The appetite for regulation, reflecting the popular resentment against banks in the immediate aftermath of the 2008 crisis, has waned. The debate over how to hold senior bankers to account for failures is far from over in Europe, but in the U.S. it is increasingly confined to policymakers and technocrats. Legal sanctions for top executives remain a largely remote threat. Similarly with the international coordination of financial-markets reform. Readily embraced by international leaders staring down both barrels of a global recession five years ago, that, too, has lessened with the passing of time (and as national interests regain their sway over domestic politicians).
The opportunity for structural reforms to promote financial stability and greater macroprudential regulation has passed — and was imperfectly taken. Worse still, the culture of the financial-services industry has remained immune to change. Few enter a career on Wall Street for its higher social purpose. Most want to be wealthy — a perfectly legitimate and, for most, fulfilling ambition, and one financial services are a better route to achieving that than most other careers. Success demands brains, contacts, drive, the competitiveness of a professional athlete and the constitution of an ox to handle the long hours.
The higher the stakes you can play for, the more you can make. But it is a hard-charging Darwinian world. That encourages a culture of risk-taking at firms across the industry, attracts those with a propensity to be risk-takers, and provides them with incentives biased toward returns rather than towards considering the risks involved in attaining them. At some point in every cycle, risk-taking gets pushed to the point of recklessness. In the 2008 financial crisis it reached the point of systemic risk. Good judgement may have flown out of the window but at what point, if any, does bad judgement become culpable? When does reckless misconduct in the management of a bank become a crime, as the U.K. is proposing to make it?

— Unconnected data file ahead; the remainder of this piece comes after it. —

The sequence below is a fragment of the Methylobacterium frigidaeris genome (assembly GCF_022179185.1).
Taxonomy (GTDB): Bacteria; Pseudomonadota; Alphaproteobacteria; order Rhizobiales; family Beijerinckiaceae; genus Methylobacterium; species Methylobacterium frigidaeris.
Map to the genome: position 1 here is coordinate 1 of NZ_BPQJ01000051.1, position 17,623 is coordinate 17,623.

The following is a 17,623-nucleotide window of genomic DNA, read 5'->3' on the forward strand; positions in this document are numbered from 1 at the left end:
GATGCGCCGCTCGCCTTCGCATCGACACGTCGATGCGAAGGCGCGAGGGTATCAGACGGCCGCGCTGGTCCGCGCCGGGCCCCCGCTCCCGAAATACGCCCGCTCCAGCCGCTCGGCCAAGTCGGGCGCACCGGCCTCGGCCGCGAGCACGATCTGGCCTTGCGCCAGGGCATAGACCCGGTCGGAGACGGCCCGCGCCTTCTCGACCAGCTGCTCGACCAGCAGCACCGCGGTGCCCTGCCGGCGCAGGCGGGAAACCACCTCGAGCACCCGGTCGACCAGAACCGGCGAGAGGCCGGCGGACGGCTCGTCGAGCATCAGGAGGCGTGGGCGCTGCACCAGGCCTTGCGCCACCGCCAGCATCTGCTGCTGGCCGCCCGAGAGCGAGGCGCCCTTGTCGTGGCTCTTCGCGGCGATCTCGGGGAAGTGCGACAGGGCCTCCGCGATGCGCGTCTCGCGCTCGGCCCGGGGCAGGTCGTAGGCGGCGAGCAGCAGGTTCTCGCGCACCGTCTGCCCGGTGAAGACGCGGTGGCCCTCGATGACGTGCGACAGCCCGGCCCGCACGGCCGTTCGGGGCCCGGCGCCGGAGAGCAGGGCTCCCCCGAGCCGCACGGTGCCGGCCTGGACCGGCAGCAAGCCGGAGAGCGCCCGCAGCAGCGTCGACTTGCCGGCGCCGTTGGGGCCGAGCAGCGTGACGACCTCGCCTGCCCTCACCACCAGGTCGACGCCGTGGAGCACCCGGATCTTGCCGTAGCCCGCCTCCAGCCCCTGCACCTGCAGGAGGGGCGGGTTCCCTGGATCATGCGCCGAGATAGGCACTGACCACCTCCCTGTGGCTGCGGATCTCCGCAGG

The U.S. Securities and Exchange Commission has charged more than 150 firms and individuals in relation to the financial crisis. Yet no top executive at any large Wall Street firm or commercial bank has to date been convicted of a criminal charge relating to the 2008 crisis, even if out-of-court settlements for mortgage mis-selling have been plentiful. One of the reasons successful criminal prosecutions are rare after any financial crash is the difficulty of pinning blame on a single individual for risks and decisions taken throughout a firm. And the bigger the organization, the harder that becomes — as the big banks, now bigger than ever, well know.
Since 2008, big banks have become more cautious and improved their governance, even if that is a matter of degree on both scores. They have sought to improve their risk management, though with the purpose of better understanding their risks, not necessarily of cutting them back. The tenacity with which they have fought to continue to be free to trade on their own account with other people’s money underscores how important they see that being to their ability to make money.
The learned behavior of the 2008 crisis is twofold: that penalties for reckless risk taking will be written off as a cost of business unless they materially offset the potential reward; and even if the recklessness is large enough to put the financial system at risk, Wall Street is too important to the economy not to be bailed out regardless of the cost to Main Street. If that was implicitly true of Wall Street’s culture before September 15, 2008, it remains just as true on September 15, 2013.